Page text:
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    Sale 2796

    The P.C. Spaans Collection of Important European Clocks

    19 December 2007, Amsterdam

  • Lot 445

    An English brass striking lantern clock with alarm

    JOHN EBSWORTH, LONDON. THIRD PERIOD, CIRCA 1670

    Price Realised  

    An English brass striking lantern clock with alarm
    John Ebsworth, London. Third Period, circa 1670
    The case with engraved brass front and side frets, replaced side doors with 'wing' apertures, iron back plate and iron hoop and spurs, the thistle and tulip engraved dial plate signed on a reserve John Ebsworth/Londini fecit, the narrow Roman chapter ring with trident half hour markers, brass alarm-setting disc with thistle-engraved centre, single well-sculpted blued steel hand, the two train thirty-hour movement with separately wound trains, verge escapement with central swinging pendulum, countwheel strike and with alarm positioned on the back plate, strike hammer positioned on the right and alarm hammer to the rear; four lead weights
    33 cm. high


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    COMPARATIVE LITERATURE:
    George White, English Lantern Clocks, Woodbridge, 1989, p.207 et alia
    Dawson, Drover & Parkes, Early English Clocks, Woodbridge, 1982,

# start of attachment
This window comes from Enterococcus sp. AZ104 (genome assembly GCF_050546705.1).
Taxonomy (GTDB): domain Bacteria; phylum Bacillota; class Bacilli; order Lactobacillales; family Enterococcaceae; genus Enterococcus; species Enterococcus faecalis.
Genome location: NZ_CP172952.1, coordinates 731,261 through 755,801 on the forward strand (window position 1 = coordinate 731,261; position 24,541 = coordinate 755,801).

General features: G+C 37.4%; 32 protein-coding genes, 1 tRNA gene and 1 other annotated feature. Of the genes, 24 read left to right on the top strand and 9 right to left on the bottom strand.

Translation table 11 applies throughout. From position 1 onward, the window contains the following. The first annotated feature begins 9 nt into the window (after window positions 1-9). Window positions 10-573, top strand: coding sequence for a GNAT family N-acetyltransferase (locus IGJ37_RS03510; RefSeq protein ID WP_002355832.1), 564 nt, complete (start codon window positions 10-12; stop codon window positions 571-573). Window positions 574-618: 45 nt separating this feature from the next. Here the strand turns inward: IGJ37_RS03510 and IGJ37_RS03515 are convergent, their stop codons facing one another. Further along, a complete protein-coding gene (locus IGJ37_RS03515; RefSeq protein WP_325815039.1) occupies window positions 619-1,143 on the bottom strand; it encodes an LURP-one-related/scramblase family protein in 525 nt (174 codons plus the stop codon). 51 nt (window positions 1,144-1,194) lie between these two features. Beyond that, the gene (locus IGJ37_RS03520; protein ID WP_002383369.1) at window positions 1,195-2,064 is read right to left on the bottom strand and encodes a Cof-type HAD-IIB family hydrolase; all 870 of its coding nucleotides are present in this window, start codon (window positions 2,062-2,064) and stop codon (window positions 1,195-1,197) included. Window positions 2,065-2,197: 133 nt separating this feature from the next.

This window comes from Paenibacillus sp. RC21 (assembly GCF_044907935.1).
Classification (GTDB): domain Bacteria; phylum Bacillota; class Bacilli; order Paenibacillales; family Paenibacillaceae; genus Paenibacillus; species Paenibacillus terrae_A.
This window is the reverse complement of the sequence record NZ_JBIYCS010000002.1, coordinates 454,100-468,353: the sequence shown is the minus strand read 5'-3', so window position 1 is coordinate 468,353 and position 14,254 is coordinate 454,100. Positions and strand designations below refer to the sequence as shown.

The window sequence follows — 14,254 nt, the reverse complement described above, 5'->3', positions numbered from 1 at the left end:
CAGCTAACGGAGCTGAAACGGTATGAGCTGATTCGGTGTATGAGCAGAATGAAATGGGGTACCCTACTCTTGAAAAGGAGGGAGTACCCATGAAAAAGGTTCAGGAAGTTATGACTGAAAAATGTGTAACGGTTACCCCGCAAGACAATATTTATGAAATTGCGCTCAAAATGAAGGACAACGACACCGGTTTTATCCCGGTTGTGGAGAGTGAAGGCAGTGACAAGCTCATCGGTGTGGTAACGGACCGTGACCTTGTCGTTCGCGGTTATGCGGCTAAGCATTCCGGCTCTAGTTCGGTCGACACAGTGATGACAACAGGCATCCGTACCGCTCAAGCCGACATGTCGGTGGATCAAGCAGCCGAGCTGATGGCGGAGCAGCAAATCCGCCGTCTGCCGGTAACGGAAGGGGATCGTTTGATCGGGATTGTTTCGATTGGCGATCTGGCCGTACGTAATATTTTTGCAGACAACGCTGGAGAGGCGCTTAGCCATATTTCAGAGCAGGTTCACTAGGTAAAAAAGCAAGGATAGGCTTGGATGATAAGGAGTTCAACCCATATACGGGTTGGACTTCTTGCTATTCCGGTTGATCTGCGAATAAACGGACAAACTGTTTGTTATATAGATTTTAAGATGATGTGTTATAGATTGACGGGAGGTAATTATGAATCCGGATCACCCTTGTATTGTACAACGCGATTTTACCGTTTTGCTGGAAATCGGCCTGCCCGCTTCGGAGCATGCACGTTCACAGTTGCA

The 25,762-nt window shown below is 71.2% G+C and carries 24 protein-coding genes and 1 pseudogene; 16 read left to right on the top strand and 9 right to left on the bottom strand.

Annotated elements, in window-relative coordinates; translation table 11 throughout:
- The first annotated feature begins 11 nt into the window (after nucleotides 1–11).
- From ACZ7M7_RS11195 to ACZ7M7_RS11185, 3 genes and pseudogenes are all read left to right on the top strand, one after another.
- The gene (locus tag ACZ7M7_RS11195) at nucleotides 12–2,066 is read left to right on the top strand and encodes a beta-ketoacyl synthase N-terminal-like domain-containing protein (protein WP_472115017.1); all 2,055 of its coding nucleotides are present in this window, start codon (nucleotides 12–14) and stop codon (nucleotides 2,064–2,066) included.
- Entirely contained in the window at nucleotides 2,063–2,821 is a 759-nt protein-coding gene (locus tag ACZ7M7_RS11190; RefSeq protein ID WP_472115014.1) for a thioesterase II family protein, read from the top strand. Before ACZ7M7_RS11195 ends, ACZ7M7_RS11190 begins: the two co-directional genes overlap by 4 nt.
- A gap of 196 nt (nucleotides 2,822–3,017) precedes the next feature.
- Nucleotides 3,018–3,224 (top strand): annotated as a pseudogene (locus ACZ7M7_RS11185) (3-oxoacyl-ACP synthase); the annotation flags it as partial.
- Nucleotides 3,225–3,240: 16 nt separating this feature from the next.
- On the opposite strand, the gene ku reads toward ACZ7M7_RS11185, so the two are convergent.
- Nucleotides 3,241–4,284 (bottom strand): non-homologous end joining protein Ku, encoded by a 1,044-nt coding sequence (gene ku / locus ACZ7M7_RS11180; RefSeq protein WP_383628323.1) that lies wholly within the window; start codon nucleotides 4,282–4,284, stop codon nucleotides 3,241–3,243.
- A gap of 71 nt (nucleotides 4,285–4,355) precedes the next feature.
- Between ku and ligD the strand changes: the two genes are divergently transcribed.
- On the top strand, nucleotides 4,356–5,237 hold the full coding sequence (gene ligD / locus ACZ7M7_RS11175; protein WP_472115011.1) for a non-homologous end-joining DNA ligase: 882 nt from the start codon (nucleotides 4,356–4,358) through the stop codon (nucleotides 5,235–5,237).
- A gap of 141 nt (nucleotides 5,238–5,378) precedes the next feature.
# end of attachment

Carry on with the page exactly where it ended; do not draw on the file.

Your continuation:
pp.55-73
    John Ebsworth (died 1699) was apprenticed to Richard Ames in 1657. He worked at the Cross Keys in Lothbury but is said to have worked later at 'New Cheep Side'. He was an Assistant in the Clockmakers Company from 1682, Warden 1694-1696 and Master in 1697. See Brian Loomes, The Early Clockmakers of Great Britain, Southwick, 1981, pp.208-209.
    White comments 'He seemed especially fond of centre swinging pendulums which he continued to make into the 1690s' (p.207). Brian Loomes has suggested that the purpose of separately wound trains on lantern clocks with alarms may have been to allow the user to leave the strike train unwound; an alarm clock's principal use would have been in the bedroom and therefore most owners would not want the clock striking through the night.

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